Physics 111-01 Spring 2015

General Physics 1: Final Exam May 18, 10:45AM-1:15PM

Class Info

Instructor: Jessica Fielder

Class meets MWF 11:10AM - 12:00 PM in Science 101

Office: Science 356

Office Hours: WF 2-4PM, T 10AM-1PM, or by appointment

Email: jfielderATsfsuDOTedu (Replace AT and DOT with appropriate symbols and include "Phys 111" in subject line)

Syllabus: PDF

Homework: Registration Instructions for Mastering Physics

Voting Card: PDF

Physics and Astronomy Department's Plaigiarism Policy and Withdrawal Policy

Help Sessions for Phys 111/112 (free, drop-in help with any Phys 111 material)

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Links, Class Notes, and Handouts

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Class Announcements

We started class today with a refrigerator example problem, then spent the rest of class talking about entropy and the third law of thermodynamics.

I began class today by going over the thermal energy in a gas and then did a couple of voting questions. Next, we discussed the zeroth, first, and second laws of thermodynamics and learned how to apply these laws in the context of a heat pump. I ended class with a heat pump example problem.

Today we finished the three types of heat transfer, did a short participation question, and talked about pressure in gases.

We started today's class by going over the temperature scale, and talking about thermal expansion. I did two demos of thermal expansion using a bunsen burner and some pieces of metal, and we talked about thermal contact and heat flow. Next, I discussed the concepts of heat capacity and specific heat, and then got started talking about the heat transfer process of conduction.

We spent most of class today working on two fluid dynamics example problems, then briefly introduced some of the core ideas in our heat and thermodynamics unit at the end of class. We also did a short participation activity.

I began today's class with a demonstration of how the buoyant force reduces the appartent weight of an object, and we did some example voting questions to illustrate Archimedes' Principle. Next I went over three more concepts involving fluids: Pascal's principle (where pressure is maintained throughout the interior of a continuous fluid), the continuity equation (related to conservation of matter), and Bernoulli's Principle (related to conservation of energy). We did a short example using Pascal's principle, and will finish up fluid dynamics on Friday.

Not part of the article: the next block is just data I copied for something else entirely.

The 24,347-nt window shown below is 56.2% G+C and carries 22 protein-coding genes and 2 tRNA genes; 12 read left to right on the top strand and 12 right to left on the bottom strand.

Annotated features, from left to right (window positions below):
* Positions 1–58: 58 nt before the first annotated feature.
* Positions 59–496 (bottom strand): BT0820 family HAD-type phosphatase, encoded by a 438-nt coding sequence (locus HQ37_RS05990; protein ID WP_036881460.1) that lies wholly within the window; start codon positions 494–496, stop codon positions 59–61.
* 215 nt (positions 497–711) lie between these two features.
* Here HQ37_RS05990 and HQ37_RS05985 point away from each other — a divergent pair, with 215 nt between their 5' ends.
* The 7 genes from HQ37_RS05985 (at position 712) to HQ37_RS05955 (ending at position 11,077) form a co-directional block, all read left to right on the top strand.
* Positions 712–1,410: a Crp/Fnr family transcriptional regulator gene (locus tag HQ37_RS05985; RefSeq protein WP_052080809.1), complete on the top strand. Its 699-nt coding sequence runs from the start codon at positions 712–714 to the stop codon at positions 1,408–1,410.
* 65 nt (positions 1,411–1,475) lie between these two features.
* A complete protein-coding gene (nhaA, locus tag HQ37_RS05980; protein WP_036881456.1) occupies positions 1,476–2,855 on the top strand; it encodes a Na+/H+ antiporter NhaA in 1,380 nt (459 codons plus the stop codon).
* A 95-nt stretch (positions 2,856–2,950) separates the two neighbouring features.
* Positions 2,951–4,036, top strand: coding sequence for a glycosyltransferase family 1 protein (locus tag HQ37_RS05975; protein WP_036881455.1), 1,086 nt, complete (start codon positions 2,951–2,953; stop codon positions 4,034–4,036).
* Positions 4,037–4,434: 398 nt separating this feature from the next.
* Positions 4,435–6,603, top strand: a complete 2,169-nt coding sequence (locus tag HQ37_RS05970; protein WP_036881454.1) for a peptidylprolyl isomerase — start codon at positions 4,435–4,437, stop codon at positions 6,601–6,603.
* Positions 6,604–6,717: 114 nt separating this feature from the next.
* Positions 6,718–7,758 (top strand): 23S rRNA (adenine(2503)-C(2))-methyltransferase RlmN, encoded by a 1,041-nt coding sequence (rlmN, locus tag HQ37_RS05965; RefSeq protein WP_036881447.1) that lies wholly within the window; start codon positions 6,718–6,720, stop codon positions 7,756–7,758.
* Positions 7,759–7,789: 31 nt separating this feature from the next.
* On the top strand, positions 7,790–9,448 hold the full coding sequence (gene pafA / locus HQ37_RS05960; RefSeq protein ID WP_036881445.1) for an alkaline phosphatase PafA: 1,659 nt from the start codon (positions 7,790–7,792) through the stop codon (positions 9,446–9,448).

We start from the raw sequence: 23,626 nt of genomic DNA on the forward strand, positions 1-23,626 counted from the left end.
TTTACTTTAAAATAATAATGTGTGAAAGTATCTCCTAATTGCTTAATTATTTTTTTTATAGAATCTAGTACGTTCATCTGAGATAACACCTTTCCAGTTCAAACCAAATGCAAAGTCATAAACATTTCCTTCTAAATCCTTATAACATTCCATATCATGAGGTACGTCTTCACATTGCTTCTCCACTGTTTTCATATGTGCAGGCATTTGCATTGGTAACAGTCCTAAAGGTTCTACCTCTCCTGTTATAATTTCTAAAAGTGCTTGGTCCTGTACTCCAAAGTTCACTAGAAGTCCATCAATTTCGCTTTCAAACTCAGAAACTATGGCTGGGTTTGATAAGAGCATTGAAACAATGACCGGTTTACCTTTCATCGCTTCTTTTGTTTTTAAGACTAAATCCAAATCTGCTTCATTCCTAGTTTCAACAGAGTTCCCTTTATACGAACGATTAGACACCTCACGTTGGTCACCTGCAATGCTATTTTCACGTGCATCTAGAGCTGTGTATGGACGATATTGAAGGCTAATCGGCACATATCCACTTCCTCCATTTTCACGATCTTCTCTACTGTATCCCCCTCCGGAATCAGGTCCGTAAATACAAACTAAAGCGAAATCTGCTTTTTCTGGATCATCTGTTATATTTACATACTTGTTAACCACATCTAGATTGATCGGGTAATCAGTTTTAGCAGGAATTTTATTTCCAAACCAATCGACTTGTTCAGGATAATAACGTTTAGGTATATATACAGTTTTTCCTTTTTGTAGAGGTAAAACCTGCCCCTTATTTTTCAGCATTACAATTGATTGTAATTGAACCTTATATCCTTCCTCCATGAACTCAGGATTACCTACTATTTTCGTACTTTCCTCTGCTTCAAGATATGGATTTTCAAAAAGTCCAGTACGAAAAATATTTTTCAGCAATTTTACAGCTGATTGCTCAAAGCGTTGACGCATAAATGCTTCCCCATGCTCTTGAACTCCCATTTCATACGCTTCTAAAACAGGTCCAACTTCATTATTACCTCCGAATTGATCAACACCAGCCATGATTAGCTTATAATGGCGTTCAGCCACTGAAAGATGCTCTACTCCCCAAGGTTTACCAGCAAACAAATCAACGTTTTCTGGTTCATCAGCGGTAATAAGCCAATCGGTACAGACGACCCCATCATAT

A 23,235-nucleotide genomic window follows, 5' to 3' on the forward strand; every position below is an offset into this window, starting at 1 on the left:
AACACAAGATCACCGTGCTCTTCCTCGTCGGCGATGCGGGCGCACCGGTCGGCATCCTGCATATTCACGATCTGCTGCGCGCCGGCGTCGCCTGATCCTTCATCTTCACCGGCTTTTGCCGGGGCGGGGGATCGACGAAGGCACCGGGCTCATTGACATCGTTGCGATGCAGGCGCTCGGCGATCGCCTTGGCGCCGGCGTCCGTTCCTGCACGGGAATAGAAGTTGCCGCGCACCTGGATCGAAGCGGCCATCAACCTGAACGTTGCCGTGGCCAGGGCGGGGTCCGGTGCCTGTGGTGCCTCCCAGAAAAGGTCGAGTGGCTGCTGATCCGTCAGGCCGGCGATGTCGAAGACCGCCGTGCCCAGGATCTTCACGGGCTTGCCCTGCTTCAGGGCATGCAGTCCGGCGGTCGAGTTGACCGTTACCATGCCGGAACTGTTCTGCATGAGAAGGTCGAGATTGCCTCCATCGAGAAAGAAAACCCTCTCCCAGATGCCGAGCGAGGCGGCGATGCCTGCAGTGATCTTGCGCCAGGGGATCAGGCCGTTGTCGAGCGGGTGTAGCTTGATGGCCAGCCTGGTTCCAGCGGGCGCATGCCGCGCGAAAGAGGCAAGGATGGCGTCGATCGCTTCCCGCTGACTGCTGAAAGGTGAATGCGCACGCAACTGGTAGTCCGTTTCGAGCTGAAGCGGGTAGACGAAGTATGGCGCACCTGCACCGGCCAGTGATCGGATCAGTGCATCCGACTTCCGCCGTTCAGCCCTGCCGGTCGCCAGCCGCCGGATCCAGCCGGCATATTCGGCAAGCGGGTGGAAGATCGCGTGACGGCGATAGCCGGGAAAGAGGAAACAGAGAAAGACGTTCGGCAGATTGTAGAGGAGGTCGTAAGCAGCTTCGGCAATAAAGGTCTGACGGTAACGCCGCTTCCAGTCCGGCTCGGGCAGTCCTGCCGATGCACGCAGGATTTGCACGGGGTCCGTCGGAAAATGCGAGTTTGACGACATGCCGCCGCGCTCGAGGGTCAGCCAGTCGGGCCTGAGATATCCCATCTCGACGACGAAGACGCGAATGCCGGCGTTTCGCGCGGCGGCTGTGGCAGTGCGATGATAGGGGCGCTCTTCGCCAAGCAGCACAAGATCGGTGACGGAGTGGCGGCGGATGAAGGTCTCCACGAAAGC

Today we started a new unit on fluid dynamics. I began with a discussion of how we define pressure as force per unit area, and we did some voting questions to solidify that concept. Next we talked about the pressure in a fluid, and I showed how this concept leads us to the idea of a net buoyant force on objects when they are submerged in a fluid (either a liquid or a gas). I then talked about Archimedes' Principle, and showed how this leads us to the general rule that objects less dense than water will float in water.

We took the third midterm during class today.

I started off today with an example using constructive and destructive interference, then we returned to the idea of standing waves but this time in a column of air instead of on a string. I explained some of the physical differences between musical instruments that are "open" at both ends (such as a flute or an organ pipe), versus those that are only open at one end (such as a trumpet or a saxophone). We went over why open-closed tubes can only fit an odd number of quarter-wavelengths, while all half-wavelengths fit in an open-open tube, then finished with an example on the fundamental frequency of the human ear canal.

We started off class with a short participation activity and an example using the Doppler Shift formula. Next, we talked about constructive and destructive interference and how they can be used to produce standing waves. I demonstrated standing waves on a string, and talked about the fundamental frequency and higher harmonics.

Today we went over how intensity changes with distance, and did an example calculating the decibel level of sounds. Next we went over the concept behind Doppler Shift, and I talked about how to choose the + or - signs in the Doppler Shift equation based on how we know the frequency or pitch of the sound wave must change.

Today we began with a demonstration of transverse and longitudinal waves, then looked at the formula for the speed of waves in a string. I did an example using this formula and the wave equation, then we looked at some similarities between the position function for a waveform and the position function for simple harmonic motion. Next, we talked about sound wave intensity and why we will model sound as spherical waves radiating away from a source.

We finished up our example problems using SHM during the first half of class, and spent the second half of class going over the basic properties of waves. I discussed the relationship between wavelength and frequency, the differences between transverse waves and longitudinal waves, and discussed some of the basic properties of sound waves in particular. We ended class with a short participation question about musical intruments and pitch/frequency.